More than 1 million state school children were off school last week because of coronavirus-related reasons, government figures revealed.
The estimated number of 1.05 million school students not in class on 15 July, is a record high since all children returned to school in March, and up 11.2 per cent on figures from just one week prior.
The news amid increasing reports about the impact of the ‘pingdemic’ in the UK, forcing millions to self-isolate upon receiving a ‘ping’ notification from the NHS Covid-19 test and trace app.
The figures released by the Department for Education showed that 14.3 per cent of state school pupils did not attend school for covid-related reasons, equivalent to around one in every seven students.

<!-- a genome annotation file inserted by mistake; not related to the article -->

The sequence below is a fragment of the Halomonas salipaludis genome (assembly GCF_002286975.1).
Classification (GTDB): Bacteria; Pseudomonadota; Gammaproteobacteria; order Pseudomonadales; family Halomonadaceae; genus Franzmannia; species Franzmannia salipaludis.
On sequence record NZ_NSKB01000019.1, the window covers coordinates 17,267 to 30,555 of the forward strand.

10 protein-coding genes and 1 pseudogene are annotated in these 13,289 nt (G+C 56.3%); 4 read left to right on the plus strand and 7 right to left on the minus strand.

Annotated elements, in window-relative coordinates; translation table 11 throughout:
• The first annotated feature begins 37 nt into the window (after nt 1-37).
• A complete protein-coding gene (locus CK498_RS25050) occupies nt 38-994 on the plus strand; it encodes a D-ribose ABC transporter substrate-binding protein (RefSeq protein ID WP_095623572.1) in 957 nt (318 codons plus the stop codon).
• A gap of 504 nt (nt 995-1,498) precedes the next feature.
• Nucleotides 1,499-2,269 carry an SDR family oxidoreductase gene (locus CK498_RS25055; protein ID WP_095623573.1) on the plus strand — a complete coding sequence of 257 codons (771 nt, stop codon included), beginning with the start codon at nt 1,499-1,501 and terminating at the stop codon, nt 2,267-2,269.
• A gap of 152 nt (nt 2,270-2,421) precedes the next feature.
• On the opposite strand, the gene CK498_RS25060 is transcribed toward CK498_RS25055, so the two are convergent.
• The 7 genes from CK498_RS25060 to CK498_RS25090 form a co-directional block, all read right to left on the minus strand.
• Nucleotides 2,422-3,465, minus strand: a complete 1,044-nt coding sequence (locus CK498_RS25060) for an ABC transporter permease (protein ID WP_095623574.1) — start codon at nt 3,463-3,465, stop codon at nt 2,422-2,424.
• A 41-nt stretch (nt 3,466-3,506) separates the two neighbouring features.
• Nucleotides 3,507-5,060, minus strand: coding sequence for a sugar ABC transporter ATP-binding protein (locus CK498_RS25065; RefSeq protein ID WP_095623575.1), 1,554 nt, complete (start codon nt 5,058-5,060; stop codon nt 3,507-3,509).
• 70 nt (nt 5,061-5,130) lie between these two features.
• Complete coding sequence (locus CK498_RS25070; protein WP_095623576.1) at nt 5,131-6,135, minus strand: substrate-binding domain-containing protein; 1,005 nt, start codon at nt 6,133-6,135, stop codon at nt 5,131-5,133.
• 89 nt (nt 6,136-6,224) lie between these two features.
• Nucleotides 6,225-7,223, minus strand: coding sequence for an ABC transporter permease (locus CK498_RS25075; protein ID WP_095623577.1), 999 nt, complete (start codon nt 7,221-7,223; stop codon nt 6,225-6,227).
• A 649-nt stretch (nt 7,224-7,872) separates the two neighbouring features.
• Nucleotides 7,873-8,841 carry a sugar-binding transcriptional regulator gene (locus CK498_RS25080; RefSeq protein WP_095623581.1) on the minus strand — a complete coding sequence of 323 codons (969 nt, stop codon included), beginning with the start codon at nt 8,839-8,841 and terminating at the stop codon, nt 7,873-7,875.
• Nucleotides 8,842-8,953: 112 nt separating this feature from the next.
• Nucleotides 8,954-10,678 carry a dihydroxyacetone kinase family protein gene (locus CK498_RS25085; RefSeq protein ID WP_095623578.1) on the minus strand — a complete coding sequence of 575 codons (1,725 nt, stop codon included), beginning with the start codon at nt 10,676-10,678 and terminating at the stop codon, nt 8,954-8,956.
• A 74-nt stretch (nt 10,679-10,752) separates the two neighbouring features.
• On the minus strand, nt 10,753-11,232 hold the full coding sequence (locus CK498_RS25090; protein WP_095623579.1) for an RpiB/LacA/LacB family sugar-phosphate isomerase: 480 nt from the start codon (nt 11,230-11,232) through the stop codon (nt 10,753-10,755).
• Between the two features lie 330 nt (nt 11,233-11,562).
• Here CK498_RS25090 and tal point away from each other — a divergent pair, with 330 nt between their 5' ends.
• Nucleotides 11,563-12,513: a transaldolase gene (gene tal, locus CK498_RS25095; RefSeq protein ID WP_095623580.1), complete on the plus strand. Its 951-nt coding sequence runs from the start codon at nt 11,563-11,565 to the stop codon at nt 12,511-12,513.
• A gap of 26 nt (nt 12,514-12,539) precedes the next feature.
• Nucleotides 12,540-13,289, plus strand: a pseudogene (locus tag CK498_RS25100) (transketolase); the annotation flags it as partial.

Of these, 773,700 school children were self-isolating due to possible contact with a case of coronavirus from inside school, while 160,300 pupils after possibly coming into contact with a covid case outside school.
Meanwhile 47,200 pupils had a confirmed case of coronavirus, 34,800 pupils were absent as a result of school closures due to Covid-19 related reasons and 34,500 students had a suspected case of coronavirus.
Although it has never been a legal requirement to obey the app’s instructions, the official guidance has been that people should “self-isolate immediately” when told to.
The latest figures come after Education Secretary Gavin Williamson announced that the use of “bubbles” in schools and colleges in England will come to an end as the country eases lockdown restrictions.